Now I know this is going to be a controversial bit of this article – but hear me out. The What3Words app has recently been popularised among walkers and emergency services alike. This is largely due to the impressive advertising campaigns put out by the highly efficient promotional team behind What3Words. However, there are a few worries which repeatedly arise when talking to people involved with Mountain Rescue in remote areas.
Points of Contention:
Firstly, What3Words like any other app on your phone relies on the accuracy of your phone’s GPS. Which to be honest isn’t always great (see the above discussion on OS Locate). Therefore, while it might be a great tool in certain areas, its reliability declines drastically, not only if your phone has a poor GPS, but also in rural areas and bad conditions.
Secondly, What3Words is a private company and it is not open source. This means that the grid system they use is not available to publicly view (unlike the OS grid which is available for everyone). It also means that all requests for a location using their words needs to go through their servers. This on its own makes the system risky, as it is only viable as long as this company is trading, and its servers are up. Which brings us up to the next issue. As a private company the What3Words does not currently charge charities, such as mountain rescue, or emergency services for its use. However, there are no guarantees that they will not become a paid-only service in the future. This, understandably, causes some discomfort among the mountain rescue, and other charities, which are relying on donations to function.
Thirdly, words are difficult. Random unconnected words are even more difficult. Therefore, without extensive use of the phonetic alphabet (which not everyone knows) the risk of getting the words wrong over the phone is rather large. More so if background noise (such as high wind) is involved. And if a text message is used to convey the location… Well there already exists a number of rescue specific ways to locate your phone. (Such as SARLOC, which is designed for this purpose and regularly used by the rescue services.)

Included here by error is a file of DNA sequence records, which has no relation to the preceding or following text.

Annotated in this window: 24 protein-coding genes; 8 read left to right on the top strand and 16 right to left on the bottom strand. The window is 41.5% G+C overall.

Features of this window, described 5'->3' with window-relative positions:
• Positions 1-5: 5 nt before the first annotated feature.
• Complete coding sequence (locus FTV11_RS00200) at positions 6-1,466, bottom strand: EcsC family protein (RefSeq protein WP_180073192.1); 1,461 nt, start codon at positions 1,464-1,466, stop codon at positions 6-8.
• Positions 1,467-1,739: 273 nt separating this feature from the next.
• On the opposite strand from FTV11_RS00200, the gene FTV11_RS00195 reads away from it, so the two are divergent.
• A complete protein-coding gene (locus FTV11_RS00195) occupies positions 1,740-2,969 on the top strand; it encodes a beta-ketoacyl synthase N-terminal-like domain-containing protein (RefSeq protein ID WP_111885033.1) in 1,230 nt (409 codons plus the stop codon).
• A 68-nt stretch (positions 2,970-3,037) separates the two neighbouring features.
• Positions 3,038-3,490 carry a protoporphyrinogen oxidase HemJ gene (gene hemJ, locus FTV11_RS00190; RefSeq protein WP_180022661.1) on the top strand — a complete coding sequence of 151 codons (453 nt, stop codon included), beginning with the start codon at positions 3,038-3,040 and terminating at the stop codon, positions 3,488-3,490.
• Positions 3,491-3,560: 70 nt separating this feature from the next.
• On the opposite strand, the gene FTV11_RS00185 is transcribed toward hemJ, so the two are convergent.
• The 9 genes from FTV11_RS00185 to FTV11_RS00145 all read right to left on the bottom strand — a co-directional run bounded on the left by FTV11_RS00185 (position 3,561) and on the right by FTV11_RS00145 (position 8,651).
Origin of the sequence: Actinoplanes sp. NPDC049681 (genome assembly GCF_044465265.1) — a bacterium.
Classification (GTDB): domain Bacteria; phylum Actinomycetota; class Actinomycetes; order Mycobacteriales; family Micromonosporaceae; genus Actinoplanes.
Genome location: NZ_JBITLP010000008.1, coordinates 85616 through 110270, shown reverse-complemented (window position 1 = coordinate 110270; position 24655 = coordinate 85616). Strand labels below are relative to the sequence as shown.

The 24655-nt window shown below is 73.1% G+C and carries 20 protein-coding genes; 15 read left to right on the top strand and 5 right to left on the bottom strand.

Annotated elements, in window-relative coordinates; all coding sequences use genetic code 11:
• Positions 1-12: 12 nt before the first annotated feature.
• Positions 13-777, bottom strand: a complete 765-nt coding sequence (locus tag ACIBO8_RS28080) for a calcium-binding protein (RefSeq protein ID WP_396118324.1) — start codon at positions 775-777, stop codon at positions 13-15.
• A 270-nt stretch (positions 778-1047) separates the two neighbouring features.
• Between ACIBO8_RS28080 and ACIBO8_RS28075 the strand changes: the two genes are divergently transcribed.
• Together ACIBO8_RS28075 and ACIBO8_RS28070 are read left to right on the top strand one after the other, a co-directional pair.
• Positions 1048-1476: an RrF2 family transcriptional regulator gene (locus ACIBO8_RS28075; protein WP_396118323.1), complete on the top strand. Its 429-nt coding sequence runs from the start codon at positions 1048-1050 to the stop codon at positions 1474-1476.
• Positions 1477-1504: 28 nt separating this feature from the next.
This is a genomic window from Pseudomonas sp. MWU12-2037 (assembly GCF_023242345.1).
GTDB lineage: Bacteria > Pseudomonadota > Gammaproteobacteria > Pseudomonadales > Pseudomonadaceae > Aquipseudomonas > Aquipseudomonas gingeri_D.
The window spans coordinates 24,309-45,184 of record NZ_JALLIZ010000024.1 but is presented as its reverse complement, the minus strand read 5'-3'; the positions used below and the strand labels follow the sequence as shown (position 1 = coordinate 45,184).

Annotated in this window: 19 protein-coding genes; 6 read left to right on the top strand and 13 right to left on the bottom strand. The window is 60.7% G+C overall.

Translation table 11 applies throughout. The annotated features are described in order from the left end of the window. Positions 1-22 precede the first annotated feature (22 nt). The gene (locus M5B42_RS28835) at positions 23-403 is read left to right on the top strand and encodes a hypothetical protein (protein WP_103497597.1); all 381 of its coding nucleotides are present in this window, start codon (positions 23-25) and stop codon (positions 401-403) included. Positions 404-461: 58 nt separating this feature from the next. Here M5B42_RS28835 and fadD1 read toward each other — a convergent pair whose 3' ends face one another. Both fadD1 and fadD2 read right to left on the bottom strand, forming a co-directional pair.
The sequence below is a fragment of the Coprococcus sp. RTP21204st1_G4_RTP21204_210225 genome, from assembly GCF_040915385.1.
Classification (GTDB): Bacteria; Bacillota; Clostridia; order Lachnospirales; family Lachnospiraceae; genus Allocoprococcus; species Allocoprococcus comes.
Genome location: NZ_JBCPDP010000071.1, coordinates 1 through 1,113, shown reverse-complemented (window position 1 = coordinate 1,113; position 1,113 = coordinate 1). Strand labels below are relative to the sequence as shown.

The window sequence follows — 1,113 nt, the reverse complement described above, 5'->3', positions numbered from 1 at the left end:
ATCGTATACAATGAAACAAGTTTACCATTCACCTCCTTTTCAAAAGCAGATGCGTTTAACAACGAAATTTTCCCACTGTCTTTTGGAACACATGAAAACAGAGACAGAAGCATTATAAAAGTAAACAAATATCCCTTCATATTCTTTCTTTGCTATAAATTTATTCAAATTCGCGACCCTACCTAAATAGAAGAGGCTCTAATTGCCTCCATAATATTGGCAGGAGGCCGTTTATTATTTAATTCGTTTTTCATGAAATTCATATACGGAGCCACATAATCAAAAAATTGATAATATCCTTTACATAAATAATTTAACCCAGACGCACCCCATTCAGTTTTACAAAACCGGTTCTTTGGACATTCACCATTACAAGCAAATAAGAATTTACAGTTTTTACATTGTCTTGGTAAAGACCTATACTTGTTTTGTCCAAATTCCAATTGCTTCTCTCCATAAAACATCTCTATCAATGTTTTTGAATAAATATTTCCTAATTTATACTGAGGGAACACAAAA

In the tech circles people much more qualified than me have for a long time discussed some of the issues with What3Words. Most of these discussions end up pointing back to a 2013 blog post titled Why Bother with What Three Words. I am not qualified to discuss the claims made in this blog put wanted to bring it to your attention in case the topic interests you.
The What3Words can be a great tool, especially in populated areas, but should not be relied upon as your only way of providing you location. However, the importance of a system like it is highlighted when help is needed in areas of the world where addresses are rarely used. It is also great that more resources are dedicated to making outdoor activities safer. Yet it should be noted that What3Words, as a profit-oriented company, might not be around as a permanent service. Therefore, to depend on it too much might lead to problems later if the service becomes unavailable for any reason.
So, it is crucially important to know how to use a map to give your OS grid reference. It is a stable and reliable way which all rescue services are able to use regardless of other available services. (In fact, if you send a What3Words location to a mountain rescue team – the chances are they will convert it to a grid reference anyway!) In addition, I recommend everyone to register for the text 999 service to make getting in touch with the emergency services as easy as possible!
Other articles you might be interested in:
The Compass Corner Navigation Lessons Syllabus
Compass Corner: Lesson 1 – How to Read a Map
Clothes for Cold: How to Layer for Autumn & Winter Walking
How to Start Hiking: A Guide to Hiking for Beginners
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Regardsing what 3 words – something I got pointed at: https://twitter.com/cybergibbons/status/1385208665490219009 . Two sets of three words on adjacent ridges, differing by just an ‘s’ on one of them, and seperated by not much more than a mile and a lot of contours (down and up).